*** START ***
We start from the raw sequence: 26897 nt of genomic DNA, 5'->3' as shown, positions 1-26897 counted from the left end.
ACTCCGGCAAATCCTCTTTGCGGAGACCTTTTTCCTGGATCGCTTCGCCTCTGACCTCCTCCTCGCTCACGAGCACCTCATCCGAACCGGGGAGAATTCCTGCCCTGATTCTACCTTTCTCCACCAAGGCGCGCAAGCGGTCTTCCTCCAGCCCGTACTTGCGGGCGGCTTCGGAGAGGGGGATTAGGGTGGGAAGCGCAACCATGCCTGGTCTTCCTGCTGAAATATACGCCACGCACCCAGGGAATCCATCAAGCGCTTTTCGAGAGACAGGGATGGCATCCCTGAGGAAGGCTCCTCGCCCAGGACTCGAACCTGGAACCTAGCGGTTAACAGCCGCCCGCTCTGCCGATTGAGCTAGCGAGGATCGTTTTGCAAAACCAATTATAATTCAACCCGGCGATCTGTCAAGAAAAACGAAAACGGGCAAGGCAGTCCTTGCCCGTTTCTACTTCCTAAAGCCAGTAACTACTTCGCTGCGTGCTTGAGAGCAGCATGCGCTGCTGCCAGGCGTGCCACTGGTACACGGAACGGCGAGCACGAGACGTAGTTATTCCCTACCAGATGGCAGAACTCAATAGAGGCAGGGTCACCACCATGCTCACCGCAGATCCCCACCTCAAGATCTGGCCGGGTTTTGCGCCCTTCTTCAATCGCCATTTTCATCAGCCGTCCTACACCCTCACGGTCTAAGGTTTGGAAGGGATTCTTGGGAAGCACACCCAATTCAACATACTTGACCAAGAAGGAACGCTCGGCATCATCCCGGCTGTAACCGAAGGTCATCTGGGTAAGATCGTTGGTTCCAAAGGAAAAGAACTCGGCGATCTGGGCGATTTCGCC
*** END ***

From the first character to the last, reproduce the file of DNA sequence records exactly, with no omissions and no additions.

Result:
We start from the raw sequence: 26897 nt of genomic DNA, 5'->3' as shown, positions 1-26897 counted from the left end.
ACTCCGGCAAATCCTCTTTGCGGAGACCTTTTTCCTGGATCGCTTCGCCTCTGACCTCCTCCTCGCTCACGAGCACCTCATCCGAACCGGGGAGAATTCCTGCCCTGATTCTACCTTTCTCCACCAAGGCGCGCAAGCGGTCTTCCTCCAGCCCGTACTTGCGGGCGGCTTCGGAGAGGGGGATTAGGGTGGGAAGCGCAACCATGCCTGGTCTTCCTGCTGAAATATACGCCACGCACCCAGGGAATCCATCAAGCGCTTTTCGAGAGACAGGGATGGCATCCCTGAGGAAGGCTCCTCGCCCAGGACTCGAACCTGGAACCTAGCGGTTAACAGCCGCCCGCTCTGCCGATTGAGCTAGCGAGGATCGTTTTGCAAAACCAATTATAATTCAACCCGGCGATCTGTCAAGAAAAACGAAAACGGGCAAGGCAGTCCTTGCCCGTTTCTACTTCCTAAAGCCAGTAACTACTTCGCTGCGTGCTTGAGAGCAGCATGCGCTGCTGCCAGGCGTGCCACTGGTACACGGAACGGCGAGCACGAGACGTAGTTATTCCCTACCAGATGGCAGAACTCAATAGAGGCAGGGTCACCACCATGCTCACCGCAGATCCCCACCTCAAGATCTGGCCGGGTTTTGCGCCCTTCTTCAATCGCCATTTTCATCAGCCGTCCTACACCCTCACGGTCTAAGGTTTGGAAGGGATTCTTGGGAAGCACACCCAATTCAACATACTTGACCAAGAAGGAACGCTCGGCATCATCCCGGCTGTAACCGAAGGTCATCTGGGTAAGATCGTTGGTTCCAAAGGAAAAGAACTCGGCGATCTGGGCGATTTCGCC